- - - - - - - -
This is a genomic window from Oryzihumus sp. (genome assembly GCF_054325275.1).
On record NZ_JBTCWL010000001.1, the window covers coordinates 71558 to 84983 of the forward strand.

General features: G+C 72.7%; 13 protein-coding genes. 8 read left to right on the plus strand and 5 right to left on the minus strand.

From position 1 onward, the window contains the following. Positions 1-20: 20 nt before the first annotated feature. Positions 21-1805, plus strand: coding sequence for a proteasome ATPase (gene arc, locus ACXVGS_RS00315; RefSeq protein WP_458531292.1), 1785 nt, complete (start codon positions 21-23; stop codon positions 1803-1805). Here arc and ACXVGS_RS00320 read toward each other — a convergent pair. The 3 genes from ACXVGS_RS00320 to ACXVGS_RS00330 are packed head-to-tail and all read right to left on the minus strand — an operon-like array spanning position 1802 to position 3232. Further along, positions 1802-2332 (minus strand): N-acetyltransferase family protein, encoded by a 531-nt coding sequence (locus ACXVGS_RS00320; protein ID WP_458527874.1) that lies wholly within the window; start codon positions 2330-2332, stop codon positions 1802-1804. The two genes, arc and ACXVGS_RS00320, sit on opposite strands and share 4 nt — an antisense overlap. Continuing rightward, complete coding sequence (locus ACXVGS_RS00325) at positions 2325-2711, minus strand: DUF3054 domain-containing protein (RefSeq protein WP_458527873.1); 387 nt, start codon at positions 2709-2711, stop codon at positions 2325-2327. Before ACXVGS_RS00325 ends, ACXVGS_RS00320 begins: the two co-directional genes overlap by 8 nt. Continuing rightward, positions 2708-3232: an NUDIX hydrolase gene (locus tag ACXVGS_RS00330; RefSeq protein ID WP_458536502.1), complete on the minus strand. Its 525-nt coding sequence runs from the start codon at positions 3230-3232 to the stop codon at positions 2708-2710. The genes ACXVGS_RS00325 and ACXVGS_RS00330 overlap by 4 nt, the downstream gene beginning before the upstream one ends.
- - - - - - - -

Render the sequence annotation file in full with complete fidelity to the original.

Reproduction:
This is a genomic window from Oryzihumus sp. (genome assembly GCF_054325275.1).
On record NZ_JBTCWL010000001.1, the window covers coordinates 71558 to 84983 of the forward strand.

General features: G+C 72.7%; 13 protein-coding genes. 8 read left to right on the plus strand and 5 right to left on the minus strand.

From position 1 onward, the window contains the following. Positions 1-20: 20 nt before the first annotated feature. Positions 21-1805, plus strand: coding sequence for a proteasome ATPase (gene arc, locus ACXVGS_RS00315; RefSeq protein WP_458531292.1), 1785 nt, complete (start codon positions 21-23; stop codon positions 1803-1805). Here arc and ACXVGS_RS00320 read toward each other — a convergent pair. The 3 genes from ACXVGS_RS00320 to ACXVGS_RS00330 are packed head-to-tail and all read right to left on the minus strand — an operon-like array spanning position 1802 to position 3232. Further along, positions 1802-2332 (minus strand): N-acetyltransferase family protein, encoded by a 531-nt coding sequence (locus ACXVGS_RS00320; protein ID WP_458527874.1) that lies wholly within the window; start codon positions 2330-2332, stop codon positions 1802-1804. The two genes, arc and ACXVGS_RS00320, sit on opposite strands and share 4 nt — an antisense overlap. Continuing rightward, complete coding sequence (locus ACXVGS_RS00325) at positions 2325-2711, minus strand: DUF3054 domain-containing protein (RefSeq protein WP_458527873.1); 387 nt, start codon at positions 2709-2711, stop codon at positions 2325-2327. Before ACXVGS_RS00325 ends, ACXVGS_RS00320 begins: the two co-directional genes overlap by 8 nt. Continuing rightward, positions 2708-3232: an NUDIX hydrolase gene (locus tag ACXVGS_RS00330; RefSeq protein ID WP_458536502.1), complete on the minus strand. Its 525-nt coding sequence runs from the start codon at positions 3230-3232 to the stop codon at positions 2708-2710. The genes ACXVGS_RS00325 and ACXVGS_RS00330 overlap by 4 nt, the downstream gene beginning before the upstream one ends.